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Gentoo Penguin

Gentoo Penguins (pronounced jen-TOO) stand about 30 inches tall and are the third largest species of penguin, behind the Kings and Emperors. They also possess one of the widest distributions of all penguins, inhabiting the shores of Antarctica and numerous islands including the Falklands and South Georgia. Their genus, Pygoscelis, also contains the Chinstrap and Adeilie Penguins.
(Image Source)
(Image Source)

Pygoscelis papua is identified by its vividly bright orange beak and feet. They also have a "cap" of white feathers that runs over their head from eye to eye. Gentoo Penguins are carnivorous, and consume crustaceans, small cephalopds, and fish. Hunting is done close to their breeding colonies. When hunting, the penguins are able to dive over 300ft, and can reduce their normally 80-100bpm heart rate down to only 20bpm. During a single day, an individual penguin may dive for food several hundred times!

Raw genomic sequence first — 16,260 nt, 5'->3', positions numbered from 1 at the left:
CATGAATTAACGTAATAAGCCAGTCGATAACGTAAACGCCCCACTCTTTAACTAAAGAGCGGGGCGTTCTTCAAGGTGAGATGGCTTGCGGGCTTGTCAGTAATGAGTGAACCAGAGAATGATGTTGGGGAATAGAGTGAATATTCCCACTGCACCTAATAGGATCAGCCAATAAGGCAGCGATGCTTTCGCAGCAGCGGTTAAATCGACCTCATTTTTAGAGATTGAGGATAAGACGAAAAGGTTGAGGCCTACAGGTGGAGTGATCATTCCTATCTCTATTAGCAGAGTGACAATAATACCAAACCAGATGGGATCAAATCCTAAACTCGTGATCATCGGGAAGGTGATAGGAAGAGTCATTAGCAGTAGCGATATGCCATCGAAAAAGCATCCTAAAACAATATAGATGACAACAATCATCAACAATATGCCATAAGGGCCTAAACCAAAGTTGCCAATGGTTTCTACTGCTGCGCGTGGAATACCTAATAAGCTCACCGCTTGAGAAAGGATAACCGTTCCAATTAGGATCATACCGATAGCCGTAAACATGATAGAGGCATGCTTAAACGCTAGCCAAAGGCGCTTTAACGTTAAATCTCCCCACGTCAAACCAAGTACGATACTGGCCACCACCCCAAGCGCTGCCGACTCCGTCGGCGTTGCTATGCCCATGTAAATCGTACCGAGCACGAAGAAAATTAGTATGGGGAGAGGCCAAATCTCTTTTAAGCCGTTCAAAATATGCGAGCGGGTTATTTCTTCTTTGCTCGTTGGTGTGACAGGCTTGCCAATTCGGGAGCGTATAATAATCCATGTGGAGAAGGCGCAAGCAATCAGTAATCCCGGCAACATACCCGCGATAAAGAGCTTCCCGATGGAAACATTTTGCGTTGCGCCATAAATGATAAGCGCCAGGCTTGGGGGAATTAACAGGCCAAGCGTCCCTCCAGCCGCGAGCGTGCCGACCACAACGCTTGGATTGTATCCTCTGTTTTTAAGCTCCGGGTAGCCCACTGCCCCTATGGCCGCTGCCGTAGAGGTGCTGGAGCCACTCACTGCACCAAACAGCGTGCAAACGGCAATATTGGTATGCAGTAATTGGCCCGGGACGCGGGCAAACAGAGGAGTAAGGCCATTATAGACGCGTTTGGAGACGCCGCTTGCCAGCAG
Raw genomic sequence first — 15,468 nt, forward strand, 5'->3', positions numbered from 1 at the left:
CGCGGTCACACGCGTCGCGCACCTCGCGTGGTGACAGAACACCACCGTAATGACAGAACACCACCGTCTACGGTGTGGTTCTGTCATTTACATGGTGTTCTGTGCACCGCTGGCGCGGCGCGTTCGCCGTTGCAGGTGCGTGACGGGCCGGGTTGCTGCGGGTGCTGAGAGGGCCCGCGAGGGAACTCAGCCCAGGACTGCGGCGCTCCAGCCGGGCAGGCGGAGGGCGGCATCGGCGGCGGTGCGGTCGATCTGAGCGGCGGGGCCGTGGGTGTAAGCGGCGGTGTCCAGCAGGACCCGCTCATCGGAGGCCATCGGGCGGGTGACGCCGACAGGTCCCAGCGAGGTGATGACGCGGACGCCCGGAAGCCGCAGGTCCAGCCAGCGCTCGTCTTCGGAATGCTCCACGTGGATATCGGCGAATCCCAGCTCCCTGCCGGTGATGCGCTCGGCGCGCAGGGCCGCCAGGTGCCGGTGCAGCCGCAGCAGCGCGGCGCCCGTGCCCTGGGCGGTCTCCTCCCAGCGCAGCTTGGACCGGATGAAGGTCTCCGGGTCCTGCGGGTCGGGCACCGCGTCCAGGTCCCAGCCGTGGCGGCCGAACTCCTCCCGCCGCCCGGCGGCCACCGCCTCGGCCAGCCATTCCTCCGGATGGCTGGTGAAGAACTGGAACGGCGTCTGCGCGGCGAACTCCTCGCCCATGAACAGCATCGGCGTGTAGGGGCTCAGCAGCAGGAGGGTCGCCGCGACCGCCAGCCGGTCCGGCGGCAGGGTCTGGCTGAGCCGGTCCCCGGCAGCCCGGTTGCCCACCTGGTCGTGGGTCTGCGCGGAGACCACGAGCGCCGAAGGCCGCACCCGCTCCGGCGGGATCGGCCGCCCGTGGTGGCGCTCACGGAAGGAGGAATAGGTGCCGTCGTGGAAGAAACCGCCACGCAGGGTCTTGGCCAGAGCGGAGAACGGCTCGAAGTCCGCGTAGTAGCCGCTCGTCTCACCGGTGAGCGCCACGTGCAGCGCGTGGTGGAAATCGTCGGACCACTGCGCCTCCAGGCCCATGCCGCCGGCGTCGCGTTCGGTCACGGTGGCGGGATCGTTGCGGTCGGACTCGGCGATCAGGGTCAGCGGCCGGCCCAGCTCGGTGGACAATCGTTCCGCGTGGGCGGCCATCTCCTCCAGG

Gentoo nests are typically found on rocky shores, and are built from a wide variety of materials, including grasses, feathers, and pebbles. Two eggs are typically laid, and the parents will care for both chicks equally, but in time of food scarcity only the strongest chick will usually survive. After about a month the chicks will form creches, which are groups of young penguins. They will continue to seek assistance from their parents until they are around 3 months old. Nesting sites do not remain the same from year to year, though many couples will retain long-term bonds.

At sea, the Gentoo Penguin has many predators, including Sea Lions, Seals, and Orcas. While on land they have more protection, though eggs and chicks are sometimes nabbed up by predatory birds. There are roughly 300,000 current breeding pairs, and they are legally protected from human hunting and egg gathering.


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